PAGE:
Every now and then I feel the urgent need to review a plugin. I can't explain it...
Saturn is one of the best multiband distortions out there. Two others worth mentioning are Kombinat (Audio Damage) and Ohmicide (Ohm Force). With Saturn the big win is the interface. You get the basics real quickly, and some ridiculous sophistication is tucked away just in case you need it.
The default option is just a straight up distortion unit with a dynamic control, post-eq and feedback. You then add however many bands you need. Only problem is you sometimes get a bit confused about what bands you're altering (since you can only see one control set at a time). There's a good range of distortion varieties, sixteen in fact. I wish FF provided a bit more detail about how they calculated each distortion (ie a waveshaper graph). But no I guess that's up to the nerds to try and figure out themselves. You also get a good spectrum analyser - you can move the multiband bars around on the actual analyser which is a big pro.
As with many of the FF plugins you get a standard set of modulation options - in this situation they are well beyond what any sane person could possibly require in a distortion unit. I doubt many people are going to use the LFO's. The follower strikes me as pretty useful however.
What I'd really like to see FF do (by the way) is update the XY pad to include a space where the user can type in a description of the macro. It's a pain in the butt trying to remember what all the sliders do especially when you have sliders connected to sliders.
Here's a couple more things I noticed sometime later...
* There's a further hardclip at 0db, regardless of where you set the input or output, or any other knob. Not sure why this would be desirable. Haven't noticed this on any other FF plugs.
* Saturn seems to be geared towards fairly gentle analog emulations. If you want brutal clipping you can try turning the input up and the output down. Or get a different plug.
* It adds a tiny amount of white noise to everything. Maybe they thought this was more analog. IMO if folks want white noise they can add it themselves.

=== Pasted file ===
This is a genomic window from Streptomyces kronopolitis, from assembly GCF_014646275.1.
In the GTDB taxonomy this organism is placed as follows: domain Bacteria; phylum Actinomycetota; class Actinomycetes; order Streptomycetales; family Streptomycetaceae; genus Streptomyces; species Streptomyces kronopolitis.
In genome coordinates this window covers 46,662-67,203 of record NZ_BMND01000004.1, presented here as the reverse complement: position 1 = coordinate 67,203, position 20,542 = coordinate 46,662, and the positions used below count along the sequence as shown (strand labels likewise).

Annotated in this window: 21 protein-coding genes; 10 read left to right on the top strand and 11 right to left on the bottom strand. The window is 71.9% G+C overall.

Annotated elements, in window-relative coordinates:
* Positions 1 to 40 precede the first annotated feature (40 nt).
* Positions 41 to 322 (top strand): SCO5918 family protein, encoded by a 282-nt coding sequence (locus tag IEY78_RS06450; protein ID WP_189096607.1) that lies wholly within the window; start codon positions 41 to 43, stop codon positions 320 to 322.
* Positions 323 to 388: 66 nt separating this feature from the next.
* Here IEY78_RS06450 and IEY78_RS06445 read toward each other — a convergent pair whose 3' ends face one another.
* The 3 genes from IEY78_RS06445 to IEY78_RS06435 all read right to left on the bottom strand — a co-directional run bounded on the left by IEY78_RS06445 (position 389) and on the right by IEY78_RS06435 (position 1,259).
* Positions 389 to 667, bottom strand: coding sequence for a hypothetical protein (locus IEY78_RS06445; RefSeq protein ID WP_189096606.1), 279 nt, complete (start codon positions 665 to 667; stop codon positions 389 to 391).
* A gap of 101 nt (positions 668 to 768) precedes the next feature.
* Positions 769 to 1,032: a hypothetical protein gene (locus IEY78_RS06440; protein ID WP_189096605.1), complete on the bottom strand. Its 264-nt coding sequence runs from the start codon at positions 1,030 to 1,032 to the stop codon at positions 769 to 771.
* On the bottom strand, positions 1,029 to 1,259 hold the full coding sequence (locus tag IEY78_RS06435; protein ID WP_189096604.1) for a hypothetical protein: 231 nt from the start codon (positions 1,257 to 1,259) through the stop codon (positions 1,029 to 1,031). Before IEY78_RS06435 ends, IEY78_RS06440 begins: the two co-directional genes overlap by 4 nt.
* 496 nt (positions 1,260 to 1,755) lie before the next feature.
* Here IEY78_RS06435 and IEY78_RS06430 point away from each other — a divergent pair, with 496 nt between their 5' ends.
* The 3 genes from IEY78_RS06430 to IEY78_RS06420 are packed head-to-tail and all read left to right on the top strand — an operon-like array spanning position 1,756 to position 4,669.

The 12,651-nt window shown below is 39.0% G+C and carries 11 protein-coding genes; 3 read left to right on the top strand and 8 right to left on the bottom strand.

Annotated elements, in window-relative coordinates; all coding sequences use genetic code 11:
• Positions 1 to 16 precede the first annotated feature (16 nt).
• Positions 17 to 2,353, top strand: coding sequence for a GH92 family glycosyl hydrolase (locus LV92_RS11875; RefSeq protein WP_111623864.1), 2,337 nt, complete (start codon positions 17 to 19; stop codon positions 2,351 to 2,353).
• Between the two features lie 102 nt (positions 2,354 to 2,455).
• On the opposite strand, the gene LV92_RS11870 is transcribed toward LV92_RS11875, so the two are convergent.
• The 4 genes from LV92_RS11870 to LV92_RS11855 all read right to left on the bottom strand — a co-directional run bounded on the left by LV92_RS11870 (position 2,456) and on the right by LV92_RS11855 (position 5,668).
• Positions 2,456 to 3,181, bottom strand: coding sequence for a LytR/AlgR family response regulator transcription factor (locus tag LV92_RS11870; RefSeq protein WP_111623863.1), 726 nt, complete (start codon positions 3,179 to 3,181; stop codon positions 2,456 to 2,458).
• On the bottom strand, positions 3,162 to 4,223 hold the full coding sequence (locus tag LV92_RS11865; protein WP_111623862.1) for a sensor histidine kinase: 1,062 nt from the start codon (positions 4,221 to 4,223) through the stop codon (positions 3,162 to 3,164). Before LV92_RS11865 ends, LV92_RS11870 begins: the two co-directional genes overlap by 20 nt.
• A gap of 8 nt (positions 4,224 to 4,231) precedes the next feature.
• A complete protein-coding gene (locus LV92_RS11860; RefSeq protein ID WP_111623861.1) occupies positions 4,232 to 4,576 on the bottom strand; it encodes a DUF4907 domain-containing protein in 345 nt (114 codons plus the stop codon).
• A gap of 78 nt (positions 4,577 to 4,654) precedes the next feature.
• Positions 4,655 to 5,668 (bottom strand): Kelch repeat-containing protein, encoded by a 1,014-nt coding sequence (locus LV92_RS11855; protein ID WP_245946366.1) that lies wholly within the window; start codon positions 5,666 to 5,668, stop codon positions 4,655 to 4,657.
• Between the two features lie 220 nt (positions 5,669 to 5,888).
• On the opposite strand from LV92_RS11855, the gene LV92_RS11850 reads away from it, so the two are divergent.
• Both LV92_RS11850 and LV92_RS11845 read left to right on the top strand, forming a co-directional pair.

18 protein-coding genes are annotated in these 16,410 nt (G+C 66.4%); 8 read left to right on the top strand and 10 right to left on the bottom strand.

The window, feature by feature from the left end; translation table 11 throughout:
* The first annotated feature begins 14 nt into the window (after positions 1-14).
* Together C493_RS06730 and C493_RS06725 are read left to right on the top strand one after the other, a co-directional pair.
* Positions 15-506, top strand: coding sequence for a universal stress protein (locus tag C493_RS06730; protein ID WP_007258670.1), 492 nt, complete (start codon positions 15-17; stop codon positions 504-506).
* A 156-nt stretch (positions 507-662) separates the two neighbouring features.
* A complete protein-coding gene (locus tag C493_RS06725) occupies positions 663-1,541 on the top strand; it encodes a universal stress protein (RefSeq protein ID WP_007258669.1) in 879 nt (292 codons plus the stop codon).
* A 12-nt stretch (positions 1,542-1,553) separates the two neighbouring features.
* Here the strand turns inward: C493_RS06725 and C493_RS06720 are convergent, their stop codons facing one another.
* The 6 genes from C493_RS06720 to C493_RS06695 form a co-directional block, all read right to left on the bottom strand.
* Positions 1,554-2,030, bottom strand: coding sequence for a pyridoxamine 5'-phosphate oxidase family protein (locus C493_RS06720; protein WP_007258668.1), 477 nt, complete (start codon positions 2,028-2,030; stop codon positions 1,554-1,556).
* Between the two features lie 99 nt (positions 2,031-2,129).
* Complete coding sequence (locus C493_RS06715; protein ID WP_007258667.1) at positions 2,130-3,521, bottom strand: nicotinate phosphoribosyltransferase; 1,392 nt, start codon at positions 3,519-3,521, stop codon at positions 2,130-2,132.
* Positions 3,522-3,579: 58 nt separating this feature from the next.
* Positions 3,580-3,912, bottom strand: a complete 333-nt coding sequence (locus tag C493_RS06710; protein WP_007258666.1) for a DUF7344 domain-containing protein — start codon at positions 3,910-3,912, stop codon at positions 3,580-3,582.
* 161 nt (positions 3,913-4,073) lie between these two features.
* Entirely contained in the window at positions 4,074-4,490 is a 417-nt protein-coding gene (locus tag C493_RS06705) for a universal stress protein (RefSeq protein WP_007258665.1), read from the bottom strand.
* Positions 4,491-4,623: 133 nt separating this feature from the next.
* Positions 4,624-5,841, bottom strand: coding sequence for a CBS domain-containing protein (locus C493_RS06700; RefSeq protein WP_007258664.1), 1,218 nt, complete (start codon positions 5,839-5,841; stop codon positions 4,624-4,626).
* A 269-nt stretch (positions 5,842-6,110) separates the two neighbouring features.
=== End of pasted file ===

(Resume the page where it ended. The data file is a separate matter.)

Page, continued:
A bit expensive, but worth every penny. The only way to improve this, is to add mute and solo options to the bands... wait... they did that! NOOO! ANOTHER 10 out of 10! WHAT A WORLD!
If you're like me you buy lots of plugins. Not stupid amounts, but there's a steady trickle. Many of these are bought for entertainment value, out of curiousity for a new feature or technique... some might inspire you a bit or give you new ideas, others might be a version of something else but just done better, but how much of it actually changes your workflow and the quality of your music or satisfaction with your sound to a noticable degree?
Demo this plugin. Aimlessly fiddle with it on a drum or bass track and know that without even trying, you've made your track sound better. Now learn how to use it a bit... BOOM! You need it! This is not a "want" plugin, it's a "NEED!" plugin! I lasted an hour of demoing before I gave in, can you beat my score?
I'm not hugely into saturation effects, and a lot of my prior experience comprised ending up with something so subtle I couldn't notice the difference, or something that sounded overcooked at best and horribly goofy at worse. Saturation effects are about taking the sound of stuff and giving it "good tone" - whatever that is! It's a bit of a dark art subject to hype, black box products, scams and misinformation. "Good tone" means both improving the impact of a musical part, as well as making it fit with the others, and that's where Saturn becomes a Miracle Machine in my opinion.